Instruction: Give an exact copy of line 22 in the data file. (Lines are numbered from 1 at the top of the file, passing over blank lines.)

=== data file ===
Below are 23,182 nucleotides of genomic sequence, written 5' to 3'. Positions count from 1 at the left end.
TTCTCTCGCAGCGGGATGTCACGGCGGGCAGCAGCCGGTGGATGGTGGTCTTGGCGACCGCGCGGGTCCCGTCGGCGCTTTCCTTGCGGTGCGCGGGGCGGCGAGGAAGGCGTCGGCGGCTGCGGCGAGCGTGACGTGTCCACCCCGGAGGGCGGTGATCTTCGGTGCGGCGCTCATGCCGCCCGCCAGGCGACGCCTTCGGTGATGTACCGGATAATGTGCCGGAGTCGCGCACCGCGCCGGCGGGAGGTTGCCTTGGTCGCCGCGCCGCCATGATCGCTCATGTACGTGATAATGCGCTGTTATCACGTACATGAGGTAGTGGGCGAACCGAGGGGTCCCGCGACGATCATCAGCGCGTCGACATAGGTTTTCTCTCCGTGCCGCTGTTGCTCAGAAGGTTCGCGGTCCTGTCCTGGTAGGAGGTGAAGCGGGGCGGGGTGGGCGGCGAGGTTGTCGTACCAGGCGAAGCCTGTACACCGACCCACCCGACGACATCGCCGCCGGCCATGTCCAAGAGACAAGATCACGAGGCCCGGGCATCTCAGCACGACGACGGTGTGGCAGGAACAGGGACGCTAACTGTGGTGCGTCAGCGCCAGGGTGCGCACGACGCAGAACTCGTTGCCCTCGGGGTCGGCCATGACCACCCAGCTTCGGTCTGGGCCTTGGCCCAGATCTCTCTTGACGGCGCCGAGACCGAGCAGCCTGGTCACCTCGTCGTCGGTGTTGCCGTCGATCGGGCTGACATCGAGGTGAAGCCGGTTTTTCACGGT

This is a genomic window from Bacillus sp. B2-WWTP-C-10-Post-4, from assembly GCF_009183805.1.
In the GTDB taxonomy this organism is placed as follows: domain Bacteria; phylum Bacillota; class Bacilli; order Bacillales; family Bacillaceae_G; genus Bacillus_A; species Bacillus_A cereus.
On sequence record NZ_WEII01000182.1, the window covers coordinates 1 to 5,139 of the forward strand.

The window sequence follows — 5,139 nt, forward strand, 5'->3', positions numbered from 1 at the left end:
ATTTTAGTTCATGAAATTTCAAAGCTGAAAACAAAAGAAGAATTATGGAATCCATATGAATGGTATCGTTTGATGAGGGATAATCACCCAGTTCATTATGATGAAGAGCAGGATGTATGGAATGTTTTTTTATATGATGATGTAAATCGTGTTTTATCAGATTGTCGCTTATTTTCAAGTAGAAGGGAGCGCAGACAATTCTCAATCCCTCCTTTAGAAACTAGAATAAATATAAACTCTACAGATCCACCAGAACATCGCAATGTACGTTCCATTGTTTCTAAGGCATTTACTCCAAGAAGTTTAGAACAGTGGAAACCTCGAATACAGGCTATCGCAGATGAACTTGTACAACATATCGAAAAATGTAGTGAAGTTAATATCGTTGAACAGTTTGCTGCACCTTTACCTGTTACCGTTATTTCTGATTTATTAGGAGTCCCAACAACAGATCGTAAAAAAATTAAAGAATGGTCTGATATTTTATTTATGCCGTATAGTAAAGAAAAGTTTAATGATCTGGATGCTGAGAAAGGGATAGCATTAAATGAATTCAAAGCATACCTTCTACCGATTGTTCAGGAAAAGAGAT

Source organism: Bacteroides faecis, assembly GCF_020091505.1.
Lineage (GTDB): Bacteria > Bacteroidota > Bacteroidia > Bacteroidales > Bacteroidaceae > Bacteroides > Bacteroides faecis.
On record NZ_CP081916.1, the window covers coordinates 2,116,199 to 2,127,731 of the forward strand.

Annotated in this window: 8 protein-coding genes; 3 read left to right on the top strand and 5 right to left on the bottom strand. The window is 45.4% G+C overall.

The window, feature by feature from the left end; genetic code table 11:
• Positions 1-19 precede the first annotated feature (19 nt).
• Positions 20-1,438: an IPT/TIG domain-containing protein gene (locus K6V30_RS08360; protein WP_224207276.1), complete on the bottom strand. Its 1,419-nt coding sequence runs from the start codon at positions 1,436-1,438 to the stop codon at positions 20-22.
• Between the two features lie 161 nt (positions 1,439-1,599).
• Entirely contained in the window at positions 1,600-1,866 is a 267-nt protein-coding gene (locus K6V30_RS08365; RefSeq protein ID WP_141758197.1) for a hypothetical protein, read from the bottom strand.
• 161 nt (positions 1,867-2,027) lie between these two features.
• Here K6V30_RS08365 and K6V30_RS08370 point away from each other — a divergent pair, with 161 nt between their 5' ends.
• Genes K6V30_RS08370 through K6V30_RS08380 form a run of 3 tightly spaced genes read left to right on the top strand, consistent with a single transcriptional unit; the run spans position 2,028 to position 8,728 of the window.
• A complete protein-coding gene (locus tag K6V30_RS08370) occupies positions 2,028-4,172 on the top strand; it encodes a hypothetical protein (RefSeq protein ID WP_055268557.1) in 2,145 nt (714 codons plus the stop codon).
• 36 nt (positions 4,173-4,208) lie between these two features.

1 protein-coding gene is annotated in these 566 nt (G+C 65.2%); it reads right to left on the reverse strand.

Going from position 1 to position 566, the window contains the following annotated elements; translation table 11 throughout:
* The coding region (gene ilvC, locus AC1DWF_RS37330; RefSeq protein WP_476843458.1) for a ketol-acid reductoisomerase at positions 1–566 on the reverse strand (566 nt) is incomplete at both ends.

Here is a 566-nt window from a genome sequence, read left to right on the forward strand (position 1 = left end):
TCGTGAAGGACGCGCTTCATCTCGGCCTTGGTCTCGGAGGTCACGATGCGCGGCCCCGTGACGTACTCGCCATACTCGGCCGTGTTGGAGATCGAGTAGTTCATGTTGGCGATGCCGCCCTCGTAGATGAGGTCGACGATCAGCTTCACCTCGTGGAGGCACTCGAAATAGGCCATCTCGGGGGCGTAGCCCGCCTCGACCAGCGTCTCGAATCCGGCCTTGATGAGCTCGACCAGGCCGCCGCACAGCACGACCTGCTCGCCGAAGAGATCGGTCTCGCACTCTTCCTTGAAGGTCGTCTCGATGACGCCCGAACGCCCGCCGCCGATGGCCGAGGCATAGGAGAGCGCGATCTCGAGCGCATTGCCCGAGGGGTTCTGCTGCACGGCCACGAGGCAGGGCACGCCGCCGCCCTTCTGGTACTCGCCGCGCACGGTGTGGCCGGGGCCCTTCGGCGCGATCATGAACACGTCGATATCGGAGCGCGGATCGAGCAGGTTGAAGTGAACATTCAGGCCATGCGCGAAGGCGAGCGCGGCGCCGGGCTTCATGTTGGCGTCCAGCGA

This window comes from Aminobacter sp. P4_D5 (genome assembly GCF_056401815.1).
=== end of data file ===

1 protein-coding gene is annotated in these 566 nt (G+C 65.2%); it reads right to left on the reverse strand.